Moving to Assisted Living Part 3
Twenty five years ago, my mother visited her mother in a skilled nursing facility and came back very depressed. At dinner that night she said; “Promise me that you will never put in in one of “those” facilities…. no matter what! I don’t want to die in a place like that.” How many of you have had similar conversations with a loved one?
At a recent Assisted Living conference I attended, there was a discussion among 500 senior care professionals concerning this point. Most of them had had similar discussions with their parents. The question was, how then does one talk to a loved one about moving into assisted living. After a spirited discussion, the following points came out:
- Most elderly people are confused about the difference between the skilled nursing facility their parents were in and today’s assisted living homes. Twenty five years ago, assisted living was not prevalent as it is today. Aging relatives lived at home alone or with their children until they required skilled nursing, usually toward the end of life. In those days, there was no paradigm for Assisted Living. So when today’s elderly are asked about moving to an assisted living community, they think that they are going to the same skilled nursing facility their parents went to and died. First of all, they need to know that skilled nursing is a higher level of care than assisted living. They are not the same. In skilled nursing, you share a hospital type room. In assisted living you live in an apartment, with care services provided as needed.
- Today’s assisted living is more like living on a cruise ship without the inconvenience of choppy water. You get a nice room, delicious meals and snacks, entertainment and a staff assigned to take care of you! The bonus is that unlike most seniors that live alone, you are physically active and have a variety of friendships and social experiences.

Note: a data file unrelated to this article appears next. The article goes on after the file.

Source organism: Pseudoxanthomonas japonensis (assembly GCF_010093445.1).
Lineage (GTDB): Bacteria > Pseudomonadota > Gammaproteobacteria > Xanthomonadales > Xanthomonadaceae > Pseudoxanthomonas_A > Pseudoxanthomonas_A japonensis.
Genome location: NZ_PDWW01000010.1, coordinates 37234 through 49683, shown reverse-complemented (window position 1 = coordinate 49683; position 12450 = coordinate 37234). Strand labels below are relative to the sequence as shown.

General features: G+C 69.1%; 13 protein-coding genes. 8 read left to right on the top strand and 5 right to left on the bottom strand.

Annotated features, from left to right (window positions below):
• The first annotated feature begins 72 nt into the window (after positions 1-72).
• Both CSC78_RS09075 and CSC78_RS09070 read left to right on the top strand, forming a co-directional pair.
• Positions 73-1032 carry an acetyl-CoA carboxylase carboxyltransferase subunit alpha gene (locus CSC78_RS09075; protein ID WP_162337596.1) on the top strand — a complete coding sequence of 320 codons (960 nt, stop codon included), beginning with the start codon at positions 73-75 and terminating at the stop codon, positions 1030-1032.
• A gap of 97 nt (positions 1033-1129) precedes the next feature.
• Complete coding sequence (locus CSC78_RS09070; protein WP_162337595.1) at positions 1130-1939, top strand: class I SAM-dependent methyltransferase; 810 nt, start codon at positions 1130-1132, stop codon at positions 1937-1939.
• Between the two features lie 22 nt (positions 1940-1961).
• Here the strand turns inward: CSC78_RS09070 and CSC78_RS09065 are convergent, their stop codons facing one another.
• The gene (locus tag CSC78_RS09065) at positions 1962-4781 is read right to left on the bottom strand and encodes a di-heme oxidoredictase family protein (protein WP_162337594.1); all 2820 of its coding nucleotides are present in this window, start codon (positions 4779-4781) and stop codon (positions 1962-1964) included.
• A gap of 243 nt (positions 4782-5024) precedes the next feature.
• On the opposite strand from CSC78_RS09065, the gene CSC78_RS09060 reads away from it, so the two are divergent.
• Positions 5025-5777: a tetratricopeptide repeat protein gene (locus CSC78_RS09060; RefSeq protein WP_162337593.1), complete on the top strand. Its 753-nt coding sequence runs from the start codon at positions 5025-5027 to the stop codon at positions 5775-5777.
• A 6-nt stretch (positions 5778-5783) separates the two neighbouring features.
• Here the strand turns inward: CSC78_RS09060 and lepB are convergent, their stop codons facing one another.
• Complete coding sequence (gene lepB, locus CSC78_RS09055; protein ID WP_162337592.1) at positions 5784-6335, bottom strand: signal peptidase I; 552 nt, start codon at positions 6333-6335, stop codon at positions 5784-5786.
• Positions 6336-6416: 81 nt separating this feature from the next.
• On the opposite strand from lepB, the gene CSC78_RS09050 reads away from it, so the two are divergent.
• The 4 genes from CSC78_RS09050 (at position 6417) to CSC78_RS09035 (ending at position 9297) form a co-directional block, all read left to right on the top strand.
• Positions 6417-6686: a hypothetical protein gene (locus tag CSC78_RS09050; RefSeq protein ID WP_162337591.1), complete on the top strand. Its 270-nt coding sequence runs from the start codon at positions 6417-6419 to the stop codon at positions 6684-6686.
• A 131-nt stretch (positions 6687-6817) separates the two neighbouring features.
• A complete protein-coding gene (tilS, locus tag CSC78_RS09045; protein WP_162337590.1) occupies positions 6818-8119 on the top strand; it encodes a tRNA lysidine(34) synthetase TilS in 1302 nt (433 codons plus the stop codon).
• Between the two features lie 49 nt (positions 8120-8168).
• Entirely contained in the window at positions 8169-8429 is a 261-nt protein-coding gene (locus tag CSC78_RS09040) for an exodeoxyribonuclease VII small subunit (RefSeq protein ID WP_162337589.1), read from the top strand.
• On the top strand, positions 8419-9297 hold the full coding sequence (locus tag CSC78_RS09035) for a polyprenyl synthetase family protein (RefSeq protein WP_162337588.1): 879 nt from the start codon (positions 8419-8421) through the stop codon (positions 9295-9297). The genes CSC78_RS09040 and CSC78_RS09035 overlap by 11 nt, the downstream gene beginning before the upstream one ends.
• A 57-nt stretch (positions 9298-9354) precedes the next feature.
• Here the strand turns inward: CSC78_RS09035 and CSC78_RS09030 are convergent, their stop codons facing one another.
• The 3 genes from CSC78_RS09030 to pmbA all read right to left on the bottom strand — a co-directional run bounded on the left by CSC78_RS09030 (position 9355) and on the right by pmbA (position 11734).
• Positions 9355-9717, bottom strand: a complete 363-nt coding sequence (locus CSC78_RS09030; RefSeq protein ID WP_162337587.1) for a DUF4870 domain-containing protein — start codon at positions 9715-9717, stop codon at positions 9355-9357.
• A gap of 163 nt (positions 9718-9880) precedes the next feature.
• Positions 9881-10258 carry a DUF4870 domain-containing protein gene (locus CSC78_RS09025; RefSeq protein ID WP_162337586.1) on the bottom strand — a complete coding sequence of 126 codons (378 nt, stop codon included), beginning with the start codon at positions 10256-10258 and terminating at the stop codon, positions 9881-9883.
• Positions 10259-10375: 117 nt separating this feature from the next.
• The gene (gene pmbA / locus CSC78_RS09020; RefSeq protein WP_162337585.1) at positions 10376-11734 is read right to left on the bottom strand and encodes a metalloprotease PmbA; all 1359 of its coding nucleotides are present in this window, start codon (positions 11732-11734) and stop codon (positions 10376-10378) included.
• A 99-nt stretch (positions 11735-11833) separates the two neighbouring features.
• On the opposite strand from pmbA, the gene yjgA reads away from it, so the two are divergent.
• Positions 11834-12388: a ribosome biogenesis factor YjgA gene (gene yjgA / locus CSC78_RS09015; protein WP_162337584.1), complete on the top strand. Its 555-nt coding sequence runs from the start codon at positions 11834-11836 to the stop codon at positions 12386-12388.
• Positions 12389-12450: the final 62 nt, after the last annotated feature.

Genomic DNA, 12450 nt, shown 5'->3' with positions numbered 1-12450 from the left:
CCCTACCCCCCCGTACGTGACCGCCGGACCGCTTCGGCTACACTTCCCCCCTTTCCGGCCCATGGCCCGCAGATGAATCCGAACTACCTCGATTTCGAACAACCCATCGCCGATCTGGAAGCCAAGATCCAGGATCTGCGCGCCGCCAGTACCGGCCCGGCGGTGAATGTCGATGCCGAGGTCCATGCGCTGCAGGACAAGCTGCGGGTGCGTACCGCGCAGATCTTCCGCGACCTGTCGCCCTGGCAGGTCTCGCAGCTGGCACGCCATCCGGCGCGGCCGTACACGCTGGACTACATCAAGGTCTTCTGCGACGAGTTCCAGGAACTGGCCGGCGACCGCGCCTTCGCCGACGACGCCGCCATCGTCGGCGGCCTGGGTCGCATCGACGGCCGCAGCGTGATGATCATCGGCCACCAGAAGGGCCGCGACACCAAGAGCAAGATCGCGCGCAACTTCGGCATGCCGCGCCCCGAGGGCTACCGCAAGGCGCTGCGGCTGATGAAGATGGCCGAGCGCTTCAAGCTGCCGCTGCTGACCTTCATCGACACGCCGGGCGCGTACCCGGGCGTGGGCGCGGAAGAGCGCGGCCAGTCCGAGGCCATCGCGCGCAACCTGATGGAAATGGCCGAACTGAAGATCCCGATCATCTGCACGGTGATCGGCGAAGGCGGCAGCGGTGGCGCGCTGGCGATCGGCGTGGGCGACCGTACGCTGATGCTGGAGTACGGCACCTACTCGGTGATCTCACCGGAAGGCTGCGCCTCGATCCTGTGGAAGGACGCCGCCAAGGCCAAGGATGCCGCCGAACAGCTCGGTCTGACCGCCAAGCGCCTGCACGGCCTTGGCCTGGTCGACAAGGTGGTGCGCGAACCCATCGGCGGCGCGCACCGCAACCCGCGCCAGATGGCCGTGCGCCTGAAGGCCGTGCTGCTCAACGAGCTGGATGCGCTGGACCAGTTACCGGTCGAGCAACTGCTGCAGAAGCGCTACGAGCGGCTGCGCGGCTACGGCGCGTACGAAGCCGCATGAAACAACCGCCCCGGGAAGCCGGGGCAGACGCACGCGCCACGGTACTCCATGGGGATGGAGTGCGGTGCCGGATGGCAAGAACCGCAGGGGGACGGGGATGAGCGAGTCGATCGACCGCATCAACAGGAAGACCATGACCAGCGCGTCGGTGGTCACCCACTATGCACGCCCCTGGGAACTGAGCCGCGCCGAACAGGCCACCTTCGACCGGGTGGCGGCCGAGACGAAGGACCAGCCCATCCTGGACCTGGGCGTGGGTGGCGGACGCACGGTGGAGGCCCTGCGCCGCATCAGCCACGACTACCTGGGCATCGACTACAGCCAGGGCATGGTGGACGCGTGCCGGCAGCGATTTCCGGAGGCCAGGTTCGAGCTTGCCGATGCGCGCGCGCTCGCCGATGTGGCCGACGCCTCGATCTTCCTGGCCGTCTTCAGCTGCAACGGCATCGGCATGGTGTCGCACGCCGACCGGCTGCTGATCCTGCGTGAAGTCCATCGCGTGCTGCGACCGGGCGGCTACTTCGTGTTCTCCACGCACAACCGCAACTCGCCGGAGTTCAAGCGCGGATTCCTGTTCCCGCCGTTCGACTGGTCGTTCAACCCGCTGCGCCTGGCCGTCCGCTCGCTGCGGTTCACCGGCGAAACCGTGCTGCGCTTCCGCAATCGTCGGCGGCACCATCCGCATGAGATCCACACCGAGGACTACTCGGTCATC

- In some cases, assisted living residents arrive because their physician advises them not to go home from the hospital due to some ailment or injury. In this case, assisted living is often an interim solution until they recover. Frequently, however, after living in a facility for several months, residents prefer the conveniences and programs and decide to stay permanently. The point is: after experiencing the benefits of assisted living, many choose never to go back home. Why deal with household maintenance, gardening, laundry, groceries, cooking and loneliness? Many happy residents have remarked that they regretted taking so long to realize that assisted living is really fun with something interesting happening all the time. They say that they now have a much better quality of life and will live longer as a result.
- The consensus among residents and their families is that it is much better to be straight with a loved one about the necessity of moving to assisted living facility. “Mom you can’t go home. You have had five falls and the last time you nearly broke your hip. Your doctor said you are malnourished and need more social interaction and exercise. Also, despite your best efforts, you are not taking your medications consistently causing you to visit the ER for a life- threatening emergency last month. You need a professional support system that is available to you 24/7, otherwise your life is in jeopardy.”